Gov't Mule with John Scofield
February 24, 2015
A jazz guy plays with a heavy rock band? That would be the superficial description of Sco-Mule. A deeper examination shows that John Scofield and Gov't Mule's Warren Haynes
are twin brothers of different mothers. Each possesses a yearning, restless soul, constantly seeking new musical forms and combinations. Each is fearless behind his guitar. And each is possessed of a virtuoso talent and, seemingly, can do whatever he wants.
Scofield first came to prominence in the late '70s and early '80s by appearing with folks such as Gerry Mulligan
, Chet Baker
, Billy Cobham
, George Duke
, Charles Mingus
and Miles Davis
. That placed him in the jazz camp, although that roster of musicians covers a wide swath of musical ground. Even before those associations, he came up playing loads of blues and R&B, influences that continue to shape his sound and interests. Then there's the funk streak. Not too many years go by between Scofield funk offerings, often with the jam-funk trio Medeski Martin & Wood
, whose married name is now Medeski, Scofield, Martin and Wood.
And so it is with Warren Haynes. His earliest shot at stardom was with the Allman Brothers Band
. It was during his stint with that band that he formed Gov't Mule as a side project. He's also played with post-Garcia Dead and with a long list of musicians from the worlds of rock, blues and jazz. Guest musicians during Gov't Mule shows are more common than Boston snowstorms.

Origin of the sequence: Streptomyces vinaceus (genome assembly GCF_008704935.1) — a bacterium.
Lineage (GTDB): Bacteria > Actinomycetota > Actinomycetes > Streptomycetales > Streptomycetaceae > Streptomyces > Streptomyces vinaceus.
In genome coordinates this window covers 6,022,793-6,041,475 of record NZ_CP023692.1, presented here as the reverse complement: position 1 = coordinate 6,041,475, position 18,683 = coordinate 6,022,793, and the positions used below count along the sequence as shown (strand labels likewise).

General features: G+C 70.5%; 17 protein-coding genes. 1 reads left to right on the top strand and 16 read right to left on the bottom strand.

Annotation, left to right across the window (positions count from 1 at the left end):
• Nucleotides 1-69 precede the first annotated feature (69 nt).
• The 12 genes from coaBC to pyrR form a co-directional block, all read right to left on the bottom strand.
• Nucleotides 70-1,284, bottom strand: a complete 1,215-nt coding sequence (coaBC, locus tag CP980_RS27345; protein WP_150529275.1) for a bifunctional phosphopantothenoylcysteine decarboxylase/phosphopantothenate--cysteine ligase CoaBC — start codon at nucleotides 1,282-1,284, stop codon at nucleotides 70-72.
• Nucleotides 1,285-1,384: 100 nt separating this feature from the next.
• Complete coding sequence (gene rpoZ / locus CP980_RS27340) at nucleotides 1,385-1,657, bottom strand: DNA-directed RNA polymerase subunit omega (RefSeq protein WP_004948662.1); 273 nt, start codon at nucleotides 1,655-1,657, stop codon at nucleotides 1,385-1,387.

And so Sco-Mule makes perfect sense. This combination actually goes back over 15 years. In September 1999, Scofield got together with the Mule for a couple shows in Georgia that turned out very well. That first collaboration was preserved on tape and has just been commercially released for the first time. Sco-Mule has reunited occasionally over the years, but this current tour keeps them together for many dates across the country.
Tuesday night at the Ogden Theatre, these two world class guitarists searched, explored and ultimately conquered the challenge of fusing at least a half dozen different, divergent and sometimes unruly musical forms. Scofield played about two-thirds of the time with the beginning of each set devoted to straight-up Mule tunes including three from the band's latest studio album Shout
(Blue Note, 2013).
It almost seemed like two different concerts. The Mule tunes all featured Haynes' vocals (as well as his guitar, of course) and, although they generally had room for solos by Haynes and keyboard player Danny Louis (and even a bass solo by Jorgen Carlsson), they all had fairly extensive arrangements with different sections twisting and turning throughout. The majority of the tunes featuring Scofield were instrumentals.
Many of the tunes Scofield played on featured twin harmony guitars and extended sections for serious soloing. From their earliest days, up until their end last year, the Allman Brothers were always known for their twin harmony guitars. So it was only obvious and natural that Haynes, as a latter day member of that outfit, would jump on the opportunity to harmonize with Scofield. In fact, the first harmony guitar piece of the night was "Instrumental Illness," an Allman Brothers' tune from the early part of this century. Sco-Mule followed that one Tuesday night with Jeff Beck